Like most of Adolfo Bioy Casares’s characters, Don Isidoro Vidal represents the enigma of the individual faced with the problems of modern society (such as overpopulation). The classic portrait of Don Vidal is destined to become one of the most well-defined character studies of twentieth century fiction. With astute psychological insight, the author reveals the inner conflicts produced by this middle-aged man’s fear of growing old. Interior monologue is frequently used to express Vidal’s complex and frustrated desire for youth and the passion of young love, the “. . . hopelessness of bridging the two generations.” Don Isidoro often remarks that his world appears to be that of a dream in which reality dissipates before the demands of a fanciful society, ready to condemn and exterminate the outcast. These deeply rooted sentiments of persecution lead Don Isidoro to a sadly ironic vision of life: “I’ve been left behind, he thought. And now I’m old, or getting ready to be.”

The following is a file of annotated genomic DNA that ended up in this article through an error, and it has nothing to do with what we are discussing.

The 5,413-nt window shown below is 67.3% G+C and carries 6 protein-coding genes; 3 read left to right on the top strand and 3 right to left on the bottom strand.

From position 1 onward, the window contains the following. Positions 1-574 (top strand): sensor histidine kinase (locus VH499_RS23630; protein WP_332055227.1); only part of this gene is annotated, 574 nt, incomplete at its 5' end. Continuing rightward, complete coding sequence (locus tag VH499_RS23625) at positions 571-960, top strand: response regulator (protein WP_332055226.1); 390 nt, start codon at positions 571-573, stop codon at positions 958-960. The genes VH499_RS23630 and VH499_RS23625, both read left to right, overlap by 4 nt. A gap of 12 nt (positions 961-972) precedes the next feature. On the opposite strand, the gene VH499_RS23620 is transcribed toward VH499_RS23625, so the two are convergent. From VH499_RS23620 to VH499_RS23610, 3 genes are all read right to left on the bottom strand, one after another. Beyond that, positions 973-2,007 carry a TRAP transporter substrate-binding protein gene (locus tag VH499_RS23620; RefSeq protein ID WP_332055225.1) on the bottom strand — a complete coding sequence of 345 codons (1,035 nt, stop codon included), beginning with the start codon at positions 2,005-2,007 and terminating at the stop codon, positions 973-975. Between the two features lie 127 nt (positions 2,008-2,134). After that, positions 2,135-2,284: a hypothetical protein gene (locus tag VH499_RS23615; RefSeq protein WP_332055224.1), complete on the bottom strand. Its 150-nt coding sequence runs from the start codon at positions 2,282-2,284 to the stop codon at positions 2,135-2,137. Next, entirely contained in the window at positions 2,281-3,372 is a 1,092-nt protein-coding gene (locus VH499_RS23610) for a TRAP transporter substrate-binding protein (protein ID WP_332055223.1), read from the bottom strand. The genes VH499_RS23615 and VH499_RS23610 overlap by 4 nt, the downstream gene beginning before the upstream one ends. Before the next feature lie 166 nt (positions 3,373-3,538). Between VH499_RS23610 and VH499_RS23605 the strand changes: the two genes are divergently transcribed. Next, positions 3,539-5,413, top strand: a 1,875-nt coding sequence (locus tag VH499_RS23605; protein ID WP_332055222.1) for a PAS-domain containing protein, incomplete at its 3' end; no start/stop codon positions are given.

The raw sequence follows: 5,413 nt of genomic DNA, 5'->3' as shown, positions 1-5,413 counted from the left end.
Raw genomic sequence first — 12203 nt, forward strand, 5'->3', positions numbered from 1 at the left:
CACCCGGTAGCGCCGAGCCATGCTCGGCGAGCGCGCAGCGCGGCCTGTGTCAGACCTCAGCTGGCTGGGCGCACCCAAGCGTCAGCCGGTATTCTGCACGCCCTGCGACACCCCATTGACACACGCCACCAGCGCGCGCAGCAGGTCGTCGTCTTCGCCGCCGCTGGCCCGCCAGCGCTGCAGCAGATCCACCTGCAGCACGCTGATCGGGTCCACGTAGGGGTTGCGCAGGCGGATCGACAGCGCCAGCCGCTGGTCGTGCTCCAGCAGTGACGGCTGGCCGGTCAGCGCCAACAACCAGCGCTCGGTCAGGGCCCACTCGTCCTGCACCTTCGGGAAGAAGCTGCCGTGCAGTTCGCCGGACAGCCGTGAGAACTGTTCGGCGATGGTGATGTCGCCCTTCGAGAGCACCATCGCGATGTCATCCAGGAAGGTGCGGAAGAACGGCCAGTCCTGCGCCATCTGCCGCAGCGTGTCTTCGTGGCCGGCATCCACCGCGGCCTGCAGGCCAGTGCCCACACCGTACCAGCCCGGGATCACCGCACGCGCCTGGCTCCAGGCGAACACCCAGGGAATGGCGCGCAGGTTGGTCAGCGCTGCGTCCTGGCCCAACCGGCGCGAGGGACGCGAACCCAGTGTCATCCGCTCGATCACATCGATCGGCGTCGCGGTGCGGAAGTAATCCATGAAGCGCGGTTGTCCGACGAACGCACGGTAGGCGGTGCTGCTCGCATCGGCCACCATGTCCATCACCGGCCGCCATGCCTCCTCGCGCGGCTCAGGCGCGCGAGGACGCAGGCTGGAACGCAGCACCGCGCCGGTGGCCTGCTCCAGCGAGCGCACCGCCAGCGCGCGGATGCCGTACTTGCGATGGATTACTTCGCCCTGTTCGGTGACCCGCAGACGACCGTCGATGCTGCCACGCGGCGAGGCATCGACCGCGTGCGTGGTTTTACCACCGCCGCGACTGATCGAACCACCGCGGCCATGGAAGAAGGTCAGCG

Similar to other characters that populate Adolfo Bioy Casares’s fiction, Don Vidal represents the pain and suffering of existential isolation, as the individual is caught in the absurd trap of an enigmatic society. The fantastic (although entirely plausible) world of persecution in which Don Vidal and his friends are engaged is set within a realistic framework. The novelist is thus able to attenuate the nonrealistic dimension of the story through specificity of detail and psychological depiction of character.